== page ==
U.S. counts Indian boarding school deaths for first time but leaves key questions unanswered

At least 500 Native American, Alaska Native and Native Hawaiian children died while attending Indian boarding schools run or supported by the U.S. government, a highly anticipated Interior Department report said Wednesday. The report identified over 400 schools and more than 50 gravesites and said more gravesites would likely be found. The report is the first time in U.S. history that the government has attempted to comprehensively research and acknowledge the magnitude of the horrors it inflicted on Native American children for decades. But it falls well short of some independent estimates of deaths and does not address how the children died or who was responsible. The report also sheds little new light on the physical and sexual abuse generations of Indigenous children endured at the schools, which were open for more than 150 years, starting in the early 1800s. The report identified more than 500 child deaths after examining records for 19 of the facilities, a small share of the total number of schools identified. The number is significantly less than some estimates, which are in the tens of thousands. Preston S. McBride, an Indian boarding school historian and a Comanche descendent … has found more than 1,000 student deaths at the four former boarding schools he has studied, and estimates the overall number of deaths could be as high as 40,000. “Basically every school had a cemetery,” he said. “There are deaths at or deaths because of virtually every single boarding school.”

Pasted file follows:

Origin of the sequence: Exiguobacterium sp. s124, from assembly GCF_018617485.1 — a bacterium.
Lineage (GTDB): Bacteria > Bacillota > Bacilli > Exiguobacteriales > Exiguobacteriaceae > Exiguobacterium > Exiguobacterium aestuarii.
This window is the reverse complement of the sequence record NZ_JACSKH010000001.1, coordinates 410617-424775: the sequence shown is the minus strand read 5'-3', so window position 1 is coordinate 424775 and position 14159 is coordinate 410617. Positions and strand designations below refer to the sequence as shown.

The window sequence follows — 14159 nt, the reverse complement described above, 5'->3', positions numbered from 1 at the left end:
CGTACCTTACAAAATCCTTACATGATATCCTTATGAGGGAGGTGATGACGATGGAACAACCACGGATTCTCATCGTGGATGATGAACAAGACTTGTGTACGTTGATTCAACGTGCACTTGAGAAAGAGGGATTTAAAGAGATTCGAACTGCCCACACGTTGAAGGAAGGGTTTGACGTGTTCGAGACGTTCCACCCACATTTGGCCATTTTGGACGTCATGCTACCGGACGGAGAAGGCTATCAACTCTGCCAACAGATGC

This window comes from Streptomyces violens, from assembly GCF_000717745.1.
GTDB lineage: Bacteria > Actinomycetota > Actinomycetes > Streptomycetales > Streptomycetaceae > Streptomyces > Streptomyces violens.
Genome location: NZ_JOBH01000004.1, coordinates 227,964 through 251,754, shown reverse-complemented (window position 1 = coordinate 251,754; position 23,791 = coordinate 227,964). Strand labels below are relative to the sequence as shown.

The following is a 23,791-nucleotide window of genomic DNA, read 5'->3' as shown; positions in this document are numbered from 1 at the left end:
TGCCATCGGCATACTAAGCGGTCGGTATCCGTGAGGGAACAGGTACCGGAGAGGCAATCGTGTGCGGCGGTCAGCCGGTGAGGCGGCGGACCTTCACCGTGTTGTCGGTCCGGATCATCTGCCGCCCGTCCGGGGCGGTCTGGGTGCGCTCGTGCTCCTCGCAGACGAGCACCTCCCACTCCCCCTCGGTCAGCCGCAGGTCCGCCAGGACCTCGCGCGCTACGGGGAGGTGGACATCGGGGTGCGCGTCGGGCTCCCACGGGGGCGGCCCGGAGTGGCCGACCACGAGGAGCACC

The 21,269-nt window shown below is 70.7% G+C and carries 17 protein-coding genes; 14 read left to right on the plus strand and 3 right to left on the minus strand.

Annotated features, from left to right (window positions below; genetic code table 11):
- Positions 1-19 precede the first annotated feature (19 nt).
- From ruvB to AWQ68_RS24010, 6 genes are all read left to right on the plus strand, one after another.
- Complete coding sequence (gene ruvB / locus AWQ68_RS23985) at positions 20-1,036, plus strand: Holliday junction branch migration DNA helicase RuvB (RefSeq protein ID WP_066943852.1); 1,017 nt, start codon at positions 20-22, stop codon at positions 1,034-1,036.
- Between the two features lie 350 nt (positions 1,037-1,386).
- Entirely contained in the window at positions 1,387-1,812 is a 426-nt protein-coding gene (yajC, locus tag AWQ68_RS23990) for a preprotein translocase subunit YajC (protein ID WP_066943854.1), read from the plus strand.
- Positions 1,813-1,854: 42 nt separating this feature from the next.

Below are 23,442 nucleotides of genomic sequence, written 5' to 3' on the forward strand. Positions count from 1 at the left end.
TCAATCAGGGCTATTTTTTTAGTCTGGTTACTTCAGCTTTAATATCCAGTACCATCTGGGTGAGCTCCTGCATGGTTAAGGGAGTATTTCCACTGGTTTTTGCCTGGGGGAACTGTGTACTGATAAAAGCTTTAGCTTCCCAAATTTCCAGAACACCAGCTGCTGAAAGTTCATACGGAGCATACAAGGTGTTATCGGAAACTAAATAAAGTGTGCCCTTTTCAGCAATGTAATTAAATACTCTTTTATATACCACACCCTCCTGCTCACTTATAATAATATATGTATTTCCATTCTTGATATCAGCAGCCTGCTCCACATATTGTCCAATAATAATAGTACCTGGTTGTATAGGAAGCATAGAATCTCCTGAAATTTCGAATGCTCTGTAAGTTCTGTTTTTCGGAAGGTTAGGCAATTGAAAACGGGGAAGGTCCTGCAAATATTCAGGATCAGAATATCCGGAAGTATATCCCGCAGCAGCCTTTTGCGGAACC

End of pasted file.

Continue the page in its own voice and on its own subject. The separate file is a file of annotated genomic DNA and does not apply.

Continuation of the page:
Note: Canada has been investigating its own residential schools. What happened at these schools was akin to “cultural genocide,” according to a 2015 report from Canada’s Truth and Reconciliation Commission. For more along these lines, see concise summaries of deeply revealing news articles on government corruption from reliable major media sources.

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Author: {Want To Know}

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